All Eilish Perryman wants is for her son, Patrick, to be looked after when she passes away. Now, the comfort that St John of God charity would be there to provide care to her intellectually disabled son, has been taken away from her.
he decision by the charity organisation to pull out of providing disability services across the country and in Kerry has caused grave concern to hundreds of parents, not least Eilish.
Her son, Patrick (43), lives in St Mary of the Angel’s in Beaufort, which is run by the St John of God charity. This is one of several services run by St John of God which is now under threat.
The organisation has written to the HSE to announce their intention to no longer provide services to more than 8,000 children and adults on behalf of the state.
“Who will take over? Services could become private like nursing homes. That is my worry. That is what happened in the UK. My son relies on St John of God. I’d die happy if I knew he would be taken care of,” she told The Kerryman.
“The Government knew last January or February that this was going to happen and they did nothing.”
Eilish and other parents are appealing for the Government and the HSE to provide the necessary funding to the charity organisation to allow them to continue to provide services. She has nothing but praise for the St John of God charity, which transformed her and her son’s life. The care he has received under the organisation has been ‘tremendous’ .
“They have been wonderful. I can’t say enough for the service,” she said.
Patrick has been under the care of St John of God since 1997, when he attended their day-care service before later moving to a service run by the charity in Cork and, more recently, to St Mary of the Angels, where he is now a resident.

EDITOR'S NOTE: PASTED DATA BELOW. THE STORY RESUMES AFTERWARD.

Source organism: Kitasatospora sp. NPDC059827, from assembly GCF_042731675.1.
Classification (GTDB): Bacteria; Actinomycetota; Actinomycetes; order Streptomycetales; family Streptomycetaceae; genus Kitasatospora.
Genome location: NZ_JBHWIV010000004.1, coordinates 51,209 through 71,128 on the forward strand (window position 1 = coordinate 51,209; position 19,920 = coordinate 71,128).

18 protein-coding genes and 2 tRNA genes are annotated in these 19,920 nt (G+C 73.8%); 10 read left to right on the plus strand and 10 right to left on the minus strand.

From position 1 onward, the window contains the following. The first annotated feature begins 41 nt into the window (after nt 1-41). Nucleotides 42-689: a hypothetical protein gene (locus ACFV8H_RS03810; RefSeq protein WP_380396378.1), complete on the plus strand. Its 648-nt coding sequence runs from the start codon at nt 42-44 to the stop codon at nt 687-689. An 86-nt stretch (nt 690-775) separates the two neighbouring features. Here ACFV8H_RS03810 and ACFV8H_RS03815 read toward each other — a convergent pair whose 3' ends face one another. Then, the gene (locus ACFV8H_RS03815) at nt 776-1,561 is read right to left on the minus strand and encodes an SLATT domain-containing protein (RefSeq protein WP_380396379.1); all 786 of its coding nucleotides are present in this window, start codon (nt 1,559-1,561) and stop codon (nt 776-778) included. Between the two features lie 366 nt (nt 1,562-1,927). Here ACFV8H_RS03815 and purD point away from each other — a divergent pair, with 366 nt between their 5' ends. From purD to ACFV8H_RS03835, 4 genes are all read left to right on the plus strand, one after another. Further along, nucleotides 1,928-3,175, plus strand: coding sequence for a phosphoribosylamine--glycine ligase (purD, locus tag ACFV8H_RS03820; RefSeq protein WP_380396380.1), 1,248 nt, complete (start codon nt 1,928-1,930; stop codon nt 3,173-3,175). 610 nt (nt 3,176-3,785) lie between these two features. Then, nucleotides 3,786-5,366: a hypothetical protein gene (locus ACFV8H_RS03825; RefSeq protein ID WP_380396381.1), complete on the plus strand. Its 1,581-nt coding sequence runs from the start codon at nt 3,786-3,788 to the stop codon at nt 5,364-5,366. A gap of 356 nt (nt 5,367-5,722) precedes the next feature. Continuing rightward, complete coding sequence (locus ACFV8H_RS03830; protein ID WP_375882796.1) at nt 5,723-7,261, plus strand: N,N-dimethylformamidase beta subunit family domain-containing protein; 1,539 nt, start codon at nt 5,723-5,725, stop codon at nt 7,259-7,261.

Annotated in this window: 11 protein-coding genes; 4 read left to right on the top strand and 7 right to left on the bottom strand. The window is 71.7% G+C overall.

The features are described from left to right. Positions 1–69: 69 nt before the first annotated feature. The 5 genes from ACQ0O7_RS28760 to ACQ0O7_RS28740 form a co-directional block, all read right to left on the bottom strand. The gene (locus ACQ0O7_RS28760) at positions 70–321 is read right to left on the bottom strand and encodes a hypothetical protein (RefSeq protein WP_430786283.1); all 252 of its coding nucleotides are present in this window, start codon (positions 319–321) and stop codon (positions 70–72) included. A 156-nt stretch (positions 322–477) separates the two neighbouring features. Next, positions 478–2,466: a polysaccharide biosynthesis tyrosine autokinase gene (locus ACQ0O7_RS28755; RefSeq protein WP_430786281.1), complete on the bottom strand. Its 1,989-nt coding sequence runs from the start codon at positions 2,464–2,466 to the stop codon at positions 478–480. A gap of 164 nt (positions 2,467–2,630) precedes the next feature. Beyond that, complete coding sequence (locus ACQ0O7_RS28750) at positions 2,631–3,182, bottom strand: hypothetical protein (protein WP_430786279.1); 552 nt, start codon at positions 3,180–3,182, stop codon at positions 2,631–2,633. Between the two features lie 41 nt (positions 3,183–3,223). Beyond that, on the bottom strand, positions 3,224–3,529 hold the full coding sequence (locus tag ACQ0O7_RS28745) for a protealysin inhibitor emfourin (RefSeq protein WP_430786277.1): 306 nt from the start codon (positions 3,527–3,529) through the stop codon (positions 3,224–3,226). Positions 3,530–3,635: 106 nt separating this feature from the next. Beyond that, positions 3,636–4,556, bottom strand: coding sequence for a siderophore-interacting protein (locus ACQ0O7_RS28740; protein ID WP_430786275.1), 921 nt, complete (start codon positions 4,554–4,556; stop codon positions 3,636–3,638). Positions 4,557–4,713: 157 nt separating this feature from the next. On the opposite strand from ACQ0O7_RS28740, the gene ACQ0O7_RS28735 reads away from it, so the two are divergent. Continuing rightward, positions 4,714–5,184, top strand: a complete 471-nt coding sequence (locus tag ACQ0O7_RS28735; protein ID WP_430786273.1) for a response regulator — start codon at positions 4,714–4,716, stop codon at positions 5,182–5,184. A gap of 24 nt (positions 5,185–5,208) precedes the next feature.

“I can’t put a price on the services from St John of God. Our lives changed over the last eight years and, more importantly, Patrick’s life,” Eilish said.
Jack Fitzpatrick – whose son, Bernard, also lives at St Mary of the Angel’s – is also calling on the Government to address the funding deficit. He too fears that residential centres like St Mary of the Angels could be run for profit if the HSE decide not to run the services themselves.
He said that all parents are “very concerned”.
“The Government needs to give them what they need to run the service. They are running at a massive loss. It will probably cost the Government more if the HSE run it. We are very concerned. Their level of care is second to none.”
Deputy Michael Healy-Rae said he is also worried about the future of service users, particularly given the HSE’s record in running facilities. He said that the service users and their families must be central to any changeover that occurs.
“The important people are the users of the service. What does this mean to their service.”